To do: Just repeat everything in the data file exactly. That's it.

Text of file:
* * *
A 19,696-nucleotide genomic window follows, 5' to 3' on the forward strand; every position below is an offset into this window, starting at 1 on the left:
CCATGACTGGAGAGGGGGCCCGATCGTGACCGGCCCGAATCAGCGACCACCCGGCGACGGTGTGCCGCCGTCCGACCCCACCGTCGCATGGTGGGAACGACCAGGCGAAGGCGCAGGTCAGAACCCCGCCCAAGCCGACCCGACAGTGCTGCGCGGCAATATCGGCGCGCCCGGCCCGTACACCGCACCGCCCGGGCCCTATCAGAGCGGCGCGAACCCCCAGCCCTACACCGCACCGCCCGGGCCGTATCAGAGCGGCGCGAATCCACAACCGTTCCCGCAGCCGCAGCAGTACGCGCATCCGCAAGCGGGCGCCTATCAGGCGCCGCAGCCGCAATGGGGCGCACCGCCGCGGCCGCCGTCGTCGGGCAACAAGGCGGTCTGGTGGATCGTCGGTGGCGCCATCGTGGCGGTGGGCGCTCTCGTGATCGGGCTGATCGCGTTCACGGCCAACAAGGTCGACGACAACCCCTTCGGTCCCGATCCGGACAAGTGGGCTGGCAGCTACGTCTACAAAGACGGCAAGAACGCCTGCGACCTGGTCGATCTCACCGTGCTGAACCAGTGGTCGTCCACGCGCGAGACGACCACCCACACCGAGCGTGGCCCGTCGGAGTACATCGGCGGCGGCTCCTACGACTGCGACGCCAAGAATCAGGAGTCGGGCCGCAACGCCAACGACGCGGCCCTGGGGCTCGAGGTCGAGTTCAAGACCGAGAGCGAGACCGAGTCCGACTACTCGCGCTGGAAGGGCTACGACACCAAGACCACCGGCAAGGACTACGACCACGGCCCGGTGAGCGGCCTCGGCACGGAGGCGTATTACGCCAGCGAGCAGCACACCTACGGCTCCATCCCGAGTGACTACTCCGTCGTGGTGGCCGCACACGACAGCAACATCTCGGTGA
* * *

A 19,696-nucleotide genomic window follows, 5' to 3' on the forward strand; every position below is an offset into this window, starting at 1 on the left:
CCATGACTGGAGAGGGGGCCCGATCGTGACCGGCCCGAATCAGCGACCACCCGGCGACGGTGTGCCGCCGTCCGACCCCACCGTCGCATGGTGGGAACGACCAGGCGAAGGCGCAGGTCAGAACCCCGCCCAAGCCGACCCGACAGTGCTGCGCGGCAATATCGGCGCGCCCGGCCCGTACACCGCACCGCCCGGGCCCTATCAGAGCGGCGCGAACCCCCAGCCCTACACCGCACCGCCCGGGCCGTATCAGAGCGGCGCGAATCCACAACCGTTCCCGCAGCCGCAGCAGTACGCGCATCCGCAAGCGGGCGCCTATCAGGCGCCGCAGCCGCAATGGGGCGCACCGCCGCGGCCGCCGTCGTCGGGCAACAAGGCGGTCTGGTGGATCGTCGGTGGCGCCATCGTGGCGGTGGGCGCTCTCGTGATCGGGCTGATCGCGTTCACGGCCAACAAGGTCGACGACAACCCCTTCGGTCCCGATCCGGACAAGTGGGCTGGCAGCTACGTCTACAAAGACGGCAAGAACGCCTGCGACCTGGTCGATCTCACCGTGCTGAACCAGTGGTCGTCCACGCGCGAGACGACCACCCACACCGAGCGTGGCCCGTCGGAGTACATCGGCGGCGGCTCCTACGACTGCGACGCCAAGAATCAGGAGTCGGGCCGCAACGCCAACGACGCGGCCCTGGGGCTCGAGGTCGAGTTCAAGACCGAGAGCGAGACCGAGTCCGACTACTCGCGCTGGAAGGGCTACGACACCAAGACCACCGGCAAGGACTACGACCACGGCCCGGTGAGCGGCCTCGGCACGGAGGCGTATTACGCCAGCGAGCAGCACACCTACGGCTCCATCCCGAGTGACTACTCCGTCGTGGTGGCCGCACACGACAGCAACATCTCGGTGA